I am proud to be taking part in the blog tour for Nevermore – A Novel of Love, Loss & Edgar Allan Poe by David Niall Wilson, hosted by Buy the Book Tours. David has written a post to share with my lovely followers, all about the influences on his work.
The Subtle Ties That Bind – Influence On My Work
by David Niall Wilson
Over the years, I’ve come to the conclusion that there are very simple answers to the most common questions asked of writers. One is, of course, where do you get your ideas. The simple answer for that is from your influences, and from your mind. It’s collaboration between your creativity and the world that makes stories possible and the stronger the connection – the more it means to you – the more powerful those stories will be. Everything influences your work. Everything.
My serious writing career started during my time serving in the US Navy. I learned to write through serious distractions, friends, music, television, constant interruptions. In those early days, music was as much a part of my life as breathing. It still is, but like everything in life, it’s aged, shifted, and changed. I wrote very literally a half a million words on one cruise. I worked from around 4:00 in the afternoon until midnight every night. I had a transmitter room where I maintained UHF radio systems, and I moved my old 386 computer in there along with my Deskjet 500 printer and a case of paper.
Behind me, I had a portable stereo system with big speakers and a CD paper, and tucked away in the angle irons of the walls I had the nylon, zippered cases that held my music. On that cruise, the soundtrack was more limited than at most other times in my life. I had at that time (and still do) every CD that Johnette Napolitano and Concrete Blonde produced. I had a mountain of music by Depeche Mode, a two CD compilation of the history of Bauhaus, and a single copy of what has proven over time to be a CD I can’t forget – “Pretty Vultures” by a group called Ten Inch Men. The lead singer of that group, Dave Couts, went on to sing for Talk Show – which was comprised of members of The Stone Temple Pilots. I posted a review once about how that CD had affected me, and ended up meeting and getting to know all the band members.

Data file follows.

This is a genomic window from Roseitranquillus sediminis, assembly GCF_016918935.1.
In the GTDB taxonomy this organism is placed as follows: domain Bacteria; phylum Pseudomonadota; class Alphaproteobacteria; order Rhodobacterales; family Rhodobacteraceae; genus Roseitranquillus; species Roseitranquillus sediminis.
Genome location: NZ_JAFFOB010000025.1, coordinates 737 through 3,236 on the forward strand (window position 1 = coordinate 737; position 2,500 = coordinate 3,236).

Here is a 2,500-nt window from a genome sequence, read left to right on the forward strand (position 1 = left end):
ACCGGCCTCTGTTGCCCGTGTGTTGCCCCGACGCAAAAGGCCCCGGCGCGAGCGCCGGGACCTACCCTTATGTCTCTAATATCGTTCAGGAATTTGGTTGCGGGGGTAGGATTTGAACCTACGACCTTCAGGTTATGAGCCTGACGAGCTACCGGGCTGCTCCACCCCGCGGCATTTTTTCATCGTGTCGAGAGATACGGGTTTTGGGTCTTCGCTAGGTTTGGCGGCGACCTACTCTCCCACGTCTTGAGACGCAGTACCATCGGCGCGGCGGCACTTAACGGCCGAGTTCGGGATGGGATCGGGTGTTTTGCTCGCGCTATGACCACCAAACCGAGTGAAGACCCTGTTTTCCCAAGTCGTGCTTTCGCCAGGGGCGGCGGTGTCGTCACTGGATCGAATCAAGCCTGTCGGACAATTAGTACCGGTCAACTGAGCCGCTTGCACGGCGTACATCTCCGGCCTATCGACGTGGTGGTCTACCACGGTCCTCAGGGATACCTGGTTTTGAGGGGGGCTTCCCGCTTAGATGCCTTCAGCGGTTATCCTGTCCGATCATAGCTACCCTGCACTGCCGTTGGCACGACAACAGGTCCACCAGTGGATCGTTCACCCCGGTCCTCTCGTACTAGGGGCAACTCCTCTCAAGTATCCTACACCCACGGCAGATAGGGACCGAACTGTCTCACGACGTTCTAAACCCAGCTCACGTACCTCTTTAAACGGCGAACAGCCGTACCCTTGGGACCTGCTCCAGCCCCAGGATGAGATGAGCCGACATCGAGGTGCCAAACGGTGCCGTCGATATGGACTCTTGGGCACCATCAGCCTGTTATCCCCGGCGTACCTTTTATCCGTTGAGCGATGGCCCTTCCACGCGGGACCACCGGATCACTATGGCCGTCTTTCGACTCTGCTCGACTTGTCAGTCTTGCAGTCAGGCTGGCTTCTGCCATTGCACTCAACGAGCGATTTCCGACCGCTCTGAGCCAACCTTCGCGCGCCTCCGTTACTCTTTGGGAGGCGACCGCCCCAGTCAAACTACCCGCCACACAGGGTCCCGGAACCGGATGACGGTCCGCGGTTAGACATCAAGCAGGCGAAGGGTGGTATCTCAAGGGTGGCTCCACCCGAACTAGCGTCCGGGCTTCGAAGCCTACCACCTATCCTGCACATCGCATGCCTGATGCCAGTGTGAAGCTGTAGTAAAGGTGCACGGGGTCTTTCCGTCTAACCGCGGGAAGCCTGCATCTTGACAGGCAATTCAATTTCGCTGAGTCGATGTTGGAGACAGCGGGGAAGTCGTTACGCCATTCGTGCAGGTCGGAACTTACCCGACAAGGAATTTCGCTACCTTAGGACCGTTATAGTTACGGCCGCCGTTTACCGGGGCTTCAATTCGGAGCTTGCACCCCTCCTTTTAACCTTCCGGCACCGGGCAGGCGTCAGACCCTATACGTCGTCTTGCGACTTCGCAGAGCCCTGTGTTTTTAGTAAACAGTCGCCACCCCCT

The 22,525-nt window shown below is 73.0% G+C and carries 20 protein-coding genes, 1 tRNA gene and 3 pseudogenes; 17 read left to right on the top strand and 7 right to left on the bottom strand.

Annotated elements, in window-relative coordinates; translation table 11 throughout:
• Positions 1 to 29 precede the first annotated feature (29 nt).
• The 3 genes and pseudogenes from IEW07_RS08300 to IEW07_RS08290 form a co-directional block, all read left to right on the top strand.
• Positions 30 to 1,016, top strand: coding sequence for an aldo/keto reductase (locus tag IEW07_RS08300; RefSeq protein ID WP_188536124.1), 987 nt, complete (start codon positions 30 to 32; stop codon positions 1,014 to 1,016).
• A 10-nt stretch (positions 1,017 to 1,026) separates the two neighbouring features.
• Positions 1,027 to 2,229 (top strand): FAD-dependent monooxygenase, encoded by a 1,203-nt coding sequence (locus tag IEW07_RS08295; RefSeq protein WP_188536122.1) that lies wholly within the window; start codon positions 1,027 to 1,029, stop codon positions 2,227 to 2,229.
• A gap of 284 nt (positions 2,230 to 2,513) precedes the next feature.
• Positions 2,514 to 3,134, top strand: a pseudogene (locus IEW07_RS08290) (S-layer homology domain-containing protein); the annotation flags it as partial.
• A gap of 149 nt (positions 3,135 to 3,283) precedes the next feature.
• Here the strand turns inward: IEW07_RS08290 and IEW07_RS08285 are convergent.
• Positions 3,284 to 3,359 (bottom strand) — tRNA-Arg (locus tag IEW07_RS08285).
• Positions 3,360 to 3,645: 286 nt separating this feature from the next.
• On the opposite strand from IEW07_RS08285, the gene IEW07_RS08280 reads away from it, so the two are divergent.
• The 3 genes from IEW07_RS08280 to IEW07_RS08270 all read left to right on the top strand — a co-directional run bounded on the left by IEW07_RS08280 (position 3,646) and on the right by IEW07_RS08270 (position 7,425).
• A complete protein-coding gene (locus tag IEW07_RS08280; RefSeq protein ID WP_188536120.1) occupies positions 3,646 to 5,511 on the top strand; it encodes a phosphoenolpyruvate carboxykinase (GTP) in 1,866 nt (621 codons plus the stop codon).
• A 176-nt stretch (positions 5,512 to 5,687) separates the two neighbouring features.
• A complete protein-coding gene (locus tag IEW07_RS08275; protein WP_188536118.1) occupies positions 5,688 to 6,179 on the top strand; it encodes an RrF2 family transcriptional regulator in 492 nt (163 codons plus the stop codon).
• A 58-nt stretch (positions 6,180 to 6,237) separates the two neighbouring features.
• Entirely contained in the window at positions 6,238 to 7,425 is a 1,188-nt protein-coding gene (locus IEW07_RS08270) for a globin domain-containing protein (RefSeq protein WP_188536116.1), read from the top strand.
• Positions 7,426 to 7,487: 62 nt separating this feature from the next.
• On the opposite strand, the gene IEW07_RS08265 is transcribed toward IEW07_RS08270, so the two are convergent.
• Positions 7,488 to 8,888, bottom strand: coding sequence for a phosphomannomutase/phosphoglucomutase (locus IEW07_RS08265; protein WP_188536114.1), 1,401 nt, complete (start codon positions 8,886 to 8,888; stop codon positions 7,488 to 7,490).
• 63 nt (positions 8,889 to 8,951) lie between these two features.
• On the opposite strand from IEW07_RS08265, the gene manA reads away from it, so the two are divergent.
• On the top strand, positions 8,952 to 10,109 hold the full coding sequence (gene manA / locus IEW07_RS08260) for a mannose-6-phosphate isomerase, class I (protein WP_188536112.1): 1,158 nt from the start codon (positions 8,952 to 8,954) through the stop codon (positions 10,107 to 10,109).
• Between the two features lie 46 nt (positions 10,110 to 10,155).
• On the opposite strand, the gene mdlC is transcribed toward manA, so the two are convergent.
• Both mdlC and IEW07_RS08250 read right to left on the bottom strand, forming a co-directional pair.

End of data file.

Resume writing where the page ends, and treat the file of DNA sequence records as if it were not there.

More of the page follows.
In another show of synchronicity, I am currently transcribing Johnette Napolitano’s book Rough Mix which my company, Crossroad Press, is going to publish in eBook formats. It’s been a humbling and amazing thing to work with someone whose voice and music drove so much of my own work.
There are, of course, authors who have influenced, and continue to influence me. I don’t see it the way some do – a particular author as a general influence – I am influenced by stories. One thing few know about me is that I can actually get very emotional when something reaches me, be it a story – music – a piece of art. I love the way Steinbeck portrayed life. I love the way Stephen King’s characters seem to step right out of the pages and walk at your side. I love the way Neil Gaiman’s words can evoke the sense of wonder too many leave behind with their childhoods. I love the power and pain of authors like Caitlin Kiernan, Kathe Koja and Poppy Z. Brite.